TRENDING: Forward Evan Smotrycz had the Michigan faithful excited when he ripped off three straight double-double games in late December, just as the Big Ten season was getting started. But Smotrycz quickly tailed off, and had just two double-figure scoring games over the course of the next 16 Big Ten games, with no double-figure rebounding games. He twice failed to score in Big Ten games, and had three other conference games where he scored just two points. The diminished contribution from Smotrycz and the resulting drop in his playing time has made it tougher for the Wolverines to defend inside, and placed more of the scoring burden on Michigan's already over-worked guard corps.

--at Penn State, March 4
KEY MATCHUPS: One of the Big Ten's worst teams has collected all of its conference wins at home, so don't expect the Nittany Lions to be a pushover. G Tim Frazier averages nearly 19 points per game and if he gets started early, the crowd could be a factor in this game. G Jermaine Marshall averages around 10 points per game and makes the Penn State backcourt the primary weapon for the Lions. Michigan's assignment here is to get off to a good start and never let Penn State get the sense it can win this one. Making shots has never been more critical for the Wolverines, if they are to move into the Big Ten tournament with any momentum.

FUTURES MARKET: The biggest difference for Michigan, looking ahead to the 2012-13 season, will be in the leadership area. Senior G Stu Douglass and senior G/F Zack Novak will leave and Michigan coach John Beilein will call on G Tim Hardaway Jr. and F Evan Smotrycz, along with C/F Jordan Morgan, to take the next step to guide this group. That trio, next year's junior class, will be expected to bring Michigan a Big Ten title before they are done, so that leadership role will come along with the pressure of increased expectations in the future.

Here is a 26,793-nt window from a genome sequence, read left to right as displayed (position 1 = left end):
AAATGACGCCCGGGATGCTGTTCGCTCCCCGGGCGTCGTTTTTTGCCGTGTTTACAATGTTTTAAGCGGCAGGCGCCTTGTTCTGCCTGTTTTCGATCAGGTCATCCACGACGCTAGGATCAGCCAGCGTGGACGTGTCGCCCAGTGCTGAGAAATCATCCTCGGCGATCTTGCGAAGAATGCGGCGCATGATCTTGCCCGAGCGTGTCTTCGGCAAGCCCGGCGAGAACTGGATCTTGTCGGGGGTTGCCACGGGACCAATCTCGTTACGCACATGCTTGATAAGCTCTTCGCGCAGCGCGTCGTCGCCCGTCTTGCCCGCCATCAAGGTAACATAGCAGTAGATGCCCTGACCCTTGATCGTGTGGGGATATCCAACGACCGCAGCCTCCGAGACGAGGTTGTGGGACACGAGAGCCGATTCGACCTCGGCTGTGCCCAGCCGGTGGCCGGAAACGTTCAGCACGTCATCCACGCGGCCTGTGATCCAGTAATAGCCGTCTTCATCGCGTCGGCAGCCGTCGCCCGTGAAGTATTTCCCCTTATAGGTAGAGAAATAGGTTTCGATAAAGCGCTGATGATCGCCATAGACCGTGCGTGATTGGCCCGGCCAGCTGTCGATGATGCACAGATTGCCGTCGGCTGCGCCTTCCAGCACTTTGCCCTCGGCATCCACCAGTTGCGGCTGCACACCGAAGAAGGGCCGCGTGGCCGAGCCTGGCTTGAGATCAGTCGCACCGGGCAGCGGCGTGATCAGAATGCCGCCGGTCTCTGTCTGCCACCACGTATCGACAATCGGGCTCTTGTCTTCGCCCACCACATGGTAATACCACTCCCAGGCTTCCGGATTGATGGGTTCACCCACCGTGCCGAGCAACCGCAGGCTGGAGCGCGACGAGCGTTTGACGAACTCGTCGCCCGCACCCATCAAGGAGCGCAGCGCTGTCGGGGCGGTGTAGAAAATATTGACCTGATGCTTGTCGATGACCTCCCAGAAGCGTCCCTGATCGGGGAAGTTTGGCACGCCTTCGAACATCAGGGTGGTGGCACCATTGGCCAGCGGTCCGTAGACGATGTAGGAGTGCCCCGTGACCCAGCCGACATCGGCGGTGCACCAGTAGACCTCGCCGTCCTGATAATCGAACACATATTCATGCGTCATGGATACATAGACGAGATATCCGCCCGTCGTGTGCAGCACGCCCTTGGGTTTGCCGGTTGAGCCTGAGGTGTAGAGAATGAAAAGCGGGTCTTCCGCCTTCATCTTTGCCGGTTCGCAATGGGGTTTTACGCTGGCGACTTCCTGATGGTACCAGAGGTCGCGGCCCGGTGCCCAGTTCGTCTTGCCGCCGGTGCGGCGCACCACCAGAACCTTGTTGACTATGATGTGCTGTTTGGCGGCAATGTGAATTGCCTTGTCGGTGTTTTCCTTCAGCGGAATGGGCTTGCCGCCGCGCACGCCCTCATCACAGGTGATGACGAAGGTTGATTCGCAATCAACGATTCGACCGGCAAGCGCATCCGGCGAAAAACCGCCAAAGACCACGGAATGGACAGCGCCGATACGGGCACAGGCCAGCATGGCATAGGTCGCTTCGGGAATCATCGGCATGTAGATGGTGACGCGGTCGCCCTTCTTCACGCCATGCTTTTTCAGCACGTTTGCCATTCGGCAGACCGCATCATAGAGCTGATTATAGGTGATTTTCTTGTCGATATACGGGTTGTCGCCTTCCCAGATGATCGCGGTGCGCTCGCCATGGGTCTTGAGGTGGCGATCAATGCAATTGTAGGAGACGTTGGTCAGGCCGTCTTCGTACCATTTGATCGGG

--F Jon Horford was stuck in limbo for more than a month, but his season officially came to an end recently when Michigan coach John Beilein announced that Horford would be shut down for the remainder of the season. Horford suffered a stress fracture to his right foot in December, worked to rehab the injury, then dressed for a number of games over the final month of the Big Ten season, but did not play. Beilein said playing Horford this late in the year and losing a year of eligibility would not be "fair to him." Since he played in just nine games early in the season, Horford is eligible for a medical redshirt that would allow him to retain three years of eligibility.

--PG Trey Burke kept up the momentum in his unofficial campaign to run away with Big Ten Freshman of the Year honors by helping lead his team to a 72-61 win over Illinois on March 1 in a game the Wolverines had to have in order to stay in contention for a piece of the Big Ten title. Burke scored 21 points, hitting 7-of-13 from the field and 5-of-6 at the line. He added five assists and three rebounds in the victory that moved Michigan into a tie with Ohio State for second place in the Big Ten, just a game back of Michigan State with one game left in the season.